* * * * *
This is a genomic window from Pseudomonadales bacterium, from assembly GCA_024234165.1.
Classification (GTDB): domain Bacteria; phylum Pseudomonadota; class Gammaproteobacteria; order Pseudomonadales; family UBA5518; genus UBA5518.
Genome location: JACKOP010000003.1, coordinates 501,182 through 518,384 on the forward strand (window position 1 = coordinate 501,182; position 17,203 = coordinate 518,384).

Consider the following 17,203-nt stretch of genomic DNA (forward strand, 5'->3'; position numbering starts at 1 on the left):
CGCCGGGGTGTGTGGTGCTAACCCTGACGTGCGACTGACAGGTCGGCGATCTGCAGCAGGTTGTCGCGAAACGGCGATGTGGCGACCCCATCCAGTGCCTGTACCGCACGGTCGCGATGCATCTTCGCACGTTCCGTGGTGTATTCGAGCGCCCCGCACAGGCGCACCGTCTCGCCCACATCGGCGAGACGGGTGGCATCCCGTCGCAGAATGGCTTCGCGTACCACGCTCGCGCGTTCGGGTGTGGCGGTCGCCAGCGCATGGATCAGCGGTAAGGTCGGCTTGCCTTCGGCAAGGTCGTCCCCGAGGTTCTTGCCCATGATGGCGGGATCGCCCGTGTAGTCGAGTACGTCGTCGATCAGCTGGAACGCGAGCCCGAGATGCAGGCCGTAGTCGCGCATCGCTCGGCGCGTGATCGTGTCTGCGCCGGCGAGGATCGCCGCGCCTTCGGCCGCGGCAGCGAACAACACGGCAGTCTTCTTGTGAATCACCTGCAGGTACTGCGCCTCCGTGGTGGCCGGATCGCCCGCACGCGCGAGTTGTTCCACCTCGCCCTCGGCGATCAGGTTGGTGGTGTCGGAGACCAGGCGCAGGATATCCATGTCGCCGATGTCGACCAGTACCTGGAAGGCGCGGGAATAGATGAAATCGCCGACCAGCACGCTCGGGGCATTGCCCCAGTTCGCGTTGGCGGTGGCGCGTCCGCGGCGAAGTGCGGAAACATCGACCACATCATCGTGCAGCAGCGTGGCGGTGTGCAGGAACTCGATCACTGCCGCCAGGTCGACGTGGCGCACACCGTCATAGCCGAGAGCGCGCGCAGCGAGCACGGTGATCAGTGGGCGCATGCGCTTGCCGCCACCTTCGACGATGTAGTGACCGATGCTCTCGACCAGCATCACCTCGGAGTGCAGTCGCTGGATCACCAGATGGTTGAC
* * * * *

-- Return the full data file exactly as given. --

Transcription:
This is a genomic window from Pseudomonadales bacterium, from assembly GCA_024234165.1.
Classification (GTDB): domain Bacteria; phylum Pseudomonadota; class Gammaproteobacteria; order Pseudomonadales; family UBA5518; genus UBA5518.
Genome location: JACKOP010000003.1, coordinates 501,182 through 518,384 on the forward strand (window position 1 = coordinate 501,182; position 17,203 = coordinate 518,384).

Consider the following 17,203-nt stretch of genomic DNA (forward strand, 5'->3'; position numbering starts at 1 on the left):
CGCCGGGGTGTGTGGTGCTAACCCTGACGTGCGACTGACAGGTCGGCGATCTGCAGCAGGTTGTCGCGAAACGGCGATGTGGCGACCCCATCCAGTGCCTGTACCGCACGGTCGCGATGCATCTTCGCACGTTCCGTGGTGTATTCGAGCGCCCCGCACAGGCGCACCGTCTCGCCCACATCGGCGAGACGGGTGGCATCCCGTCGCAGAATGGCTTCGCGTACCACGCTCGCGCGTTCGGGTGTGGCGGTCGCCAGCGCATGGATCAGCGGTAAGGTCGGCTTGCCTTCGGCAAGGTCGTCCCCGAGGTTCTTGCCCATGATGGCGGGATCGCCCGTGTAGTCGAGTACGTCGTCGATCAGCTGGAACGCGAGCCCGAGATGCAGGCCGTAGTCGCGCATCGCTCGGCGCGTGATCGTGTCTGCGCCGGCGAGGATCGCCGCGCCTTCGGCCGCGGCAGCGAACAACACGGCAGTCTTCTTGTGAATCACCTGCAGGTACTGCGCCTCCGTGGTGGCCGGATCGCCCGCACGCGCGAGTTGTTCCACCTCGCCCTCGGCGATCAGGTTGGTGGTGTCGGAGACCAGGCGCAGGATATCCATGTCGCCGATGTCGACCAGTACCTGGAAGGCGCGGGAATAGATGAAATCGCCGACCAGCACGCTCGGGGCATTGCCCCAGTTCGCGTTGGCGGTGGCGCGTCCGCGGCGAAGTGCGGAAACATCGACCACATCATCGTGCAGCAGCGTGGCGGTGTGCAGGAACTCGATCACTGCCGCCAGGTCGACGTGGCGCACACCGTCATAGCCGAGAGCGCGCGCAGCGAGCACGGTGATCAGTGGGCGCATGCGCTTGCCGCCACCTTCGACGATGTAGTGACCGATGCTCTCGACCAGCATCACCTCGGAGTGCAGTCGCTGGATCACCAGATGGTTGAC